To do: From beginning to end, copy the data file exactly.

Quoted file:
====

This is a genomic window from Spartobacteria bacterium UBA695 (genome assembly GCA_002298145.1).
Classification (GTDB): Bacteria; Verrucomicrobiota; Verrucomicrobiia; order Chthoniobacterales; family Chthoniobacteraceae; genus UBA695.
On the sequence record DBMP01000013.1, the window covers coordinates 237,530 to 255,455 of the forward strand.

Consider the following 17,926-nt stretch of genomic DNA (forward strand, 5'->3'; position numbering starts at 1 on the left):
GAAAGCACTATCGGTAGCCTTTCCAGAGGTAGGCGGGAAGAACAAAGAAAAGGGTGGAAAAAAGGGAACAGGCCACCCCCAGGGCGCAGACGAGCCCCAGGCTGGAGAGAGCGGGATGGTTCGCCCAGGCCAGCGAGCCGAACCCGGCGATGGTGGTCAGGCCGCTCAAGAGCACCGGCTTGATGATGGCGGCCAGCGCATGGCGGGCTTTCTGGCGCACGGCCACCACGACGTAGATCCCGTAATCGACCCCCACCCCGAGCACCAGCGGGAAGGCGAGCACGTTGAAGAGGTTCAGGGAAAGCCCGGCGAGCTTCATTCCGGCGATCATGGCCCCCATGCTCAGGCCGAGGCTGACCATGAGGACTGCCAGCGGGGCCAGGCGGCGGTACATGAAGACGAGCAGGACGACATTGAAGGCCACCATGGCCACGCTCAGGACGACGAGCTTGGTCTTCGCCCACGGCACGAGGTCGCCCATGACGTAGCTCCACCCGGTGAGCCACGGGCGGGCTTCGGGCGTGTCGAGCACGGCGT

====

This is a genomic window from Spartobacteria bacterium UBA695 (genome assembly GCA_002298145.1).
Classification (GTDB): Bacteria; Verrucomicrobiota; Verrucomicrobiia; order Chthoniobacterales; family Chthoniobacteraceae; genus UBA695.
On the sequence record DBMP01000013.1, the window covers coordinates 237,530 to 255,455 of the forward strand.

Consider the following 17,926-nt stretch of genomic DNA (forward strand, 5'->3'; position numbering starts at 1 on the left):
GAAAGCACTATCGGTAGCCTTTCCAGAGGTAGGCGGGAAGAACAAAGAAAAGGGTGGAAAAAAGGGAACAGGCCACCCCCAGGGCGCAGACGAGCCCCAGGCTGGAGAGAGCGGGATGGTTCGCCCAGGCCAGCGAGCCGAACCCGGCGATGGTGGTCAGGCCGCTCAAGAGCACCGGCTTGATGATGGCGGCCAGCGCATGGCGGGCTTTCTGGCGCACGGCCACCACGACGTAGATCCCGTAATCGACCCCCACCCCGAGCACCAGCGGGAAGGCGAGCACGTTGAAGAGGTTCAGGGAAAGCCCGGCGAGCTTCATTCCGGCGATCATGGCCCCCATGCTCAGGCCGAGGCTGACCATGAGGACTGCCAGCGGGGCCAGGCGGCGGTACATGAAGACGAGCAGGACGACATTGAAGGCCACCATGGCCACGCTCAGGACGACGAGCTTGGTCTTCGCCCACGGCACGAGGTCGCCCATGACGTAGCTCCACCCGGTGAGCCACGGGCGGGCTTCGGGCGTGTCGAGCACGGCGT